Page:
Multifamily Rents Rise as Vacancy Tightens

A new report by Walker & Dunlop finds healthy demand even as nearly 800,000 apartment units are under construction.
Apartments under construction. Image courtesy of paulbr75 via Pixabay

Walker & Dunlop sees a healthy apartment market in the U.S., with demand in the first half of 2019 just below the record level attained in 2018, vacancy tightening and rents grinding upward. Effective rents for institutional properties grew by 3.3 percent year-over-year in the second quarter, up 1.6 percent over the previous quarter, as low unemployment rates and ongoing job growth fueled healthy absorption.

The vacancy rate declined by 20 basis points year-over-year to 5.8 percent, even as apartment stock continues to expand by 2 percent a year, according to a new report by the commercial real estate finance firm. More than 4,400 buildings providing 797,000 units are currently under construction, up by 0.8 percent from the same period last year. Favorable demand fundamentals are expected to offset the active pace of development.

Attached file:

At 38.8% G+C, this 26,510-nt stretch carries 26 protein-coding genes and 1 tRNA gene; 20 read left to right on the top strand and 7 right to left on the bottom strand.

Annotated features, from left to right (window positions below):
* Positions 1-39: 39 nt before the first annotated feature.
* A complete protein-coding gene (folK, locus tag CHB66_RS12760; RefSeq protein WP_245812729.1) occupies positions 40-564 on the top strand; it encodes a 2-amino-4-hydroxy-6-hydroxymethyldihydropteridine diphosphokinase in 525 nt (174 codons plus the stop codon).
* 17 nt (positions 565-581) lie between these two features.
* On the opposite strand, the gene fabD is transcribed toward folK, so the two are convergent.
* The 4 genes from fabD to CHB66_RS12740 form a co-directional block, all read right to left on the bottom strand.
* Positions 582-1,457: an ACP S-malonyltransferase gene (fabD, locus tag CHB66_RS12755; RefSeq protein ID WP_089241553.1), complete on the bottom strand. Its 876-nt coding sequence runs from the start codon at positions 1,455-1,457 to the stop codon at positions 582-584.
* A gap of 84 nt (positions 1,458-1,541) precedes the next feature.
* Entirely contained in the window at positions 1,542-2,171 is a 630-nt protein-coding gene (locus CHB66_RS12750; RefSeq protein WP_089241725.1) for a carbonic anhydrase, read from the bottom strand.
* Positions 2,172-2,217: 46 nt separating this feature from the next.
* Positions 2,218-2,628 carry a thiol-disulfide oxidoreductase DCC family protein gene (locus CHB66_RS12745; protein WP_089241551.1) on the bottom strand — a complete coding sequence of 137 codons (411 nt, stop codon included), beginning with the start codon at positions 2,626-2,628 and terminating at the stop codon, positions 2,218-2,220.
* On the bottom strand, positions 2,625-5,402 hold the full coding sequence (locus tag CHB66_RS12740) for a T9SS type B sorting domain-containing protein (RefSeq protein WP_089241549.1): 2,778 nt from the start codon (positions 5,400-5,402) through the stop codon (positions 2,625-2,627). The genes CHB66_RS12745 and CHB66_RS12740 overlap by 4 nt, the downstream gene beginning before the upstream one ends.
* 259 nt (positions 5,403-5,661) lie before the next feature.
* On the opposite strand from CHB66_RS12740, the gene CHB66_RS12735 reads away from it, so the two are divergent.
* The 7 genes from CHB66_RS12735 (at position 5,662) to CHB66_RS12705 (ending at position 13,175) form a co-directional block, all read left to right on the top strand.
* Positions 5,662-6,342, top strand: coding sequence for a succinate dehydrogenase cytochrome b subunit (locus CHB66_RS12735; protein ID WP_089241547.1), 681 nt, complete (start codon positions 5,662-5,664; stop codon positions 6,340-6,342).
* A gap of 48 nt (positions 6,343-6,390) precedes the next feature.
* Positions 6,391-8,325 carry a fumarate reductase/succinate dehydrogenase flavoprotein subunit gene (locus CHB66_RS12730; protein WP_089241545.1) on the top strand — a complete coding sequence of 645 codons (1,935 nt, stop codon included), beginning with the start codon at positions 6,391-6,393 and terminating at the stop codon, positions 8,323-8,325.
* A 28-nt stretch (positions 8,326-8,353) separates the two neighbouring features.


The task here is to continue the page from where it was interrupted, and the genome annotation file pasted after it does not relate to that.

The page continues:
Multifamily sales remain strong, with acquisition volume surging 18.5 percent year-on-year to $43.2 billion in the second quarter and the trailing fourth-quarter volume rising 13.3 percent year-on-year to $183 billion. The average cap rate remained relatively unchanged from the past three years at 5.5 percent.

Pricing is supported by the current low interest rate environment, which is expected to continue in the near term following a second rate cut by the Federal Reserve in September.

Senior housing comes of age

Investors are overall bullish on the senior housing sector, as the baby boomer generation continues to retire and the 75+ age group is poised to become the largest population cohort in the U.S. Revenue gains in the 2.9 percent to 3.4 percent range are projected for assisted living and independent living properties over the next 12 months, according to the report.

The debt and equity markets are drawing an influx of capital, including foreign equity capital, as senior housing gains acceptance as an institutional asset class. Government-sponsored enterprises are major backers of the sector, with Fannie Mae financing more than $15 billion in senior housing since 2008 and Freddie Mac securitizing more than $14 billion in senior housing loans since 2009.